Another major difference occurs once players have colonized a planet, they need to take the time and build up the infrastructure on the planet by placing the needed balance of buildings to ensure it’s a productive member of your small society. The game caps you out on how many you can place with its colored grid system. The grid is completely open to whatever you want to place, but it uses a color-coding mechanic in order to “boost” the production of whatever you match accordingly there. Problem is I could never find out what buildings were what color, nor is there any discernable way to find out the differences. While it didn’t stop me from dropping the buildings, it sucked because I was trying to have my colonies be the best damnit! Regardless, the colony building aspect of the game is definitely fun and in order to colonize a new planet, players must create a ship with the required technology to go over to another planet and colonize it.
Speaking of creating those ships, this game utilizes a customizable ship system. If you want to load down a ship with the most firepower possible, it’s doable. Just remember to make sure it still comes in under power-specs or else that heavy beast won’t be more than a hunk of junk floating in space. Research must be done (when isn’t there research in a game like this?) in order to unlock new everything, including ship designs. Each ship design has a number of slots on it for equipment, but remember you need a power core and an engine no matter what. After that it’s a matter of keeping the drain on the power supply from being out of balance, which will sometimes lead to having excess energy. Ah well, if it’s a behemoth capable of glassing entire planets, who cares if it’s got some extra energy?
Like I noted earlier, I really enjoyed the “cutscenes” in between the major events. While nothing moved, it used creative camera changes on the same image and some awesome voice acting to really get the story moving along. Moving away from the cutscenes though, the planets were kind of dull and lifeless. The ships and battles were really the only other thing in the game that I found to be quite a sight. Watching the projectiles and explosions rip through space is a blast, but beyond that the game felt a little lifeless.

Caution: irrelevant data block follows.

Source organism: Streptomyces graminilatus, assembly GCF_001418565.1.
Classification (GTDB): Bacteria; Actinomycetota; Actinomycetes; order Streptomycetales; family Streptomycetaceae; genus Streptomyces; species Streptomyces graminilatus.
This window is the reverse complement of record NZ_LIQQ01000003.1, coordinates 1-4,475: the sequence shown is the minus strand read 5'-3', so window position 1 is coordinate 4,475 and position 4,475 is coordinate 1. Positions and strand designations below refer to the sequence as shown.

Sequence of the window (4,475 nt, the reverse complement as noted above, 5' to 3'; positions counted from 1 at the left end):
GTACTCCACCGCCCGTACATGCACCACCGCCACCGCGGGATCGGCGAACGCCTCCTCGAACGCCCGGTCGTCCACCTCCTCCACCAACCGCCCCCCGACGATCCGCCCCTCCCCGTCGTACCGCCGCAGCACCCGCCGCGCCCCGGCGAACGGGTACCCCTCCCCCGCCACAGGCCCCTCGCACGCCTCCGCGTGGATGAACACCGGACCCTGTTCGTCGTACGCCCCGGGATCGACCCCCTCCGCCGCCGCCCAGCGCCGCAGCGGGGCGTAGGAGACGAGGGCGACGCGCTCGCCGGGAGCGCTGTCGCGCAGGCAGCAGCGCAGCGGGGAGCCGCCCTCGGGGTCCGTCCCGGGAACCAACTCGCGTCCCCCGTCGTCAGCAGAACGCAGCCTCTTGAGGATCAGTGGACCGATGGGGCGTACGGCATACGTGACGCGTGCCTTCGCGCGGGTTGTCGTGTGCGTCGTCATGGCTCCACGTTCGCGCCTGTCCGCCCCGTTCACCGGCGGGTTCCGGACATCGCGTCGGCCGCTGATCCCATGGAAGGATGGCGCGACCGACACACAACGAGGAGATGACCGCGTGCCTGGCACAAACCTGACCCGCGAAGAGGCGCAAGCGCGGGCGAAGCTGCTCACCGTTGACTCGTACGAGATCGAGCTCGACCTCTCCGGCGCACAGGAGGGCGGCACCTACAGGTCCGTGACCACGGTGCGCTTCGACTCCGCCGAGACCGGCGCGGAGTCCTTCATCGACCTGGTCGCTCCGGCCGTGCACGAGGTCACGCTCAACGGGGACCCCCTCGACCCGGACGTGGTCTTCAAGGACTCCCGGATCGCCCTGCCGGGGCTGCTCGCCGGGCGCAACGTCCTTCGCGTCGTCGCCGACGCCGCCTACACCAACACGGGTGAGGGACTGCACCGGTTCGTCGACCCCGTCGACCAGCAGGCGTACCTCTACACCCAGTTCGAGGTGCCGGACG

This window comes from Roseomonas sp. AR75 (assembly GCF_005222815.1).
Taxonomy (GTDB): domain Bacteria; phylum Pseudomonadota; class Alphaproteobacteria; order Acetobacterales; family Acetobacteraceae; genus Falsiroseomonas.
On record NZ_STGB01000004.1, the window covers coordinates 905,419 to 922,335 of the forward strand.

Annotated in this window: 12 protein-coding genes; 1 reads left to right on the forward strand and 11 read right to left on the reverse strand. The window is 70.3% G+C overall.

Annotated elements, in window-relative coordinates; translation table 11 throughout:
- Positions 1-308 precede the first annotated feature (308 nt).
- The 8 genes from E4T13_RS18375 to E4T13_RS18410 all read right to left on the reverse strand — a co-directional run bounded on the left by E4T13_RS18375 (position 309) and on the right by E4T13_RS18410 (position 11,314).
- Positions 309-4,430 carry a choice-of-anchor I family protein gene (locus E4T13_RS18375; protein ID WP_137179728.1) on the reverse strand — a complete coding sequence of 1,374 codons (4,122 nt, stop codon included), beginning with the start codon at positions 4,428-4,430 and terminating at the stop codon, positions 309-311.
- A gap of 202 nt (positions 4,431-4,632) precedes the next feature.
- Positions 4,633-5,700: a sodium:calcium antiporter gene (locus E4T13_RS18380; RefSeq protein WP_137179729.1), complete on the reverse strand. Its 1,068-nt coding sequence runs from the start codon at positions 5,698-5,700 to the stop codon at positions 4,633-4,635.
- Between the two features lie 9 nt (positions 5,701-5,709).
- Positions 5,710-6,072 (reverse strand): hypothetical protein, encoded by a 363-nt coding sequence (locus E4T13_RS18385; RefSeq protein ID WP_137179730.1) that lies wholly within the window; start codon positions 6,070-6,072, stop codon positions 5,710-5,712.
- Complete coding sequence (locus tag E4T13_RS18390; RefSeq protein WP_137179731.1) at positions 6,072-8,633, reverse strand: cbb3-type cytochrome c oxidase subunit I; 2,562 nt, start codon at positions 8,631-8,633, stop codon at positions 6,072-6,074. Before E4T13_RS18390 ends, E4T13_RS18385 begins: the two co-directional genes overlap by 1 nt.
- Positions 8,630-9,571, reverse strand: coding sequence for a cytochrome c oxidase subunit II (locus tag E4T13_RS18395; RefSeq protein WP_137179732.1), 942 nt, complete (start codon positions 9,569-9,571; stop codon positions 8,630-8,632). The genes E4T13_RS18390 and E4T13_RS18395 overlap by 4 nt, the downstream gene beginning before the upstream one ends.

However, the game has quite a few glitches, quite a few serioud glitches I should say. One that started to bug me a lot occurred when I kept losing the screen movement controls – I would send my camera flying through space without a care in the universe and without a way to stop it. The only I could figure out to fix it as to quit the game and reload/restart. I also lost control of my mouse a couple of times, forcing a reload/restart. Perhaps though the worst was the crash to desktop that occurred randomly a couple of times. No one likes a CTD, and these always seemed to occur RIGHT in the middle of something important or right after a my next mission objective popped during the dialogue.
If I was to judge the game solely on the gameplay, it would a fun solid title, but crashing to the desktop and losing control of your mouse ruins the entire experience. The 4X genre is screaming for more titles, especially those without game breaking glitches. If you are a fan of the genre, you’re going to probably enjoy it for a while even with its ups and downs. It’s got a lot of what’s become standard for the series, but the real-time battles are a blessing in disguise in this turn based game, and controlling an empire is fun no matter who you are.Note: Legends of Pegasus was reviewed on PC. A digital copy of the game was purchased by SelectButton.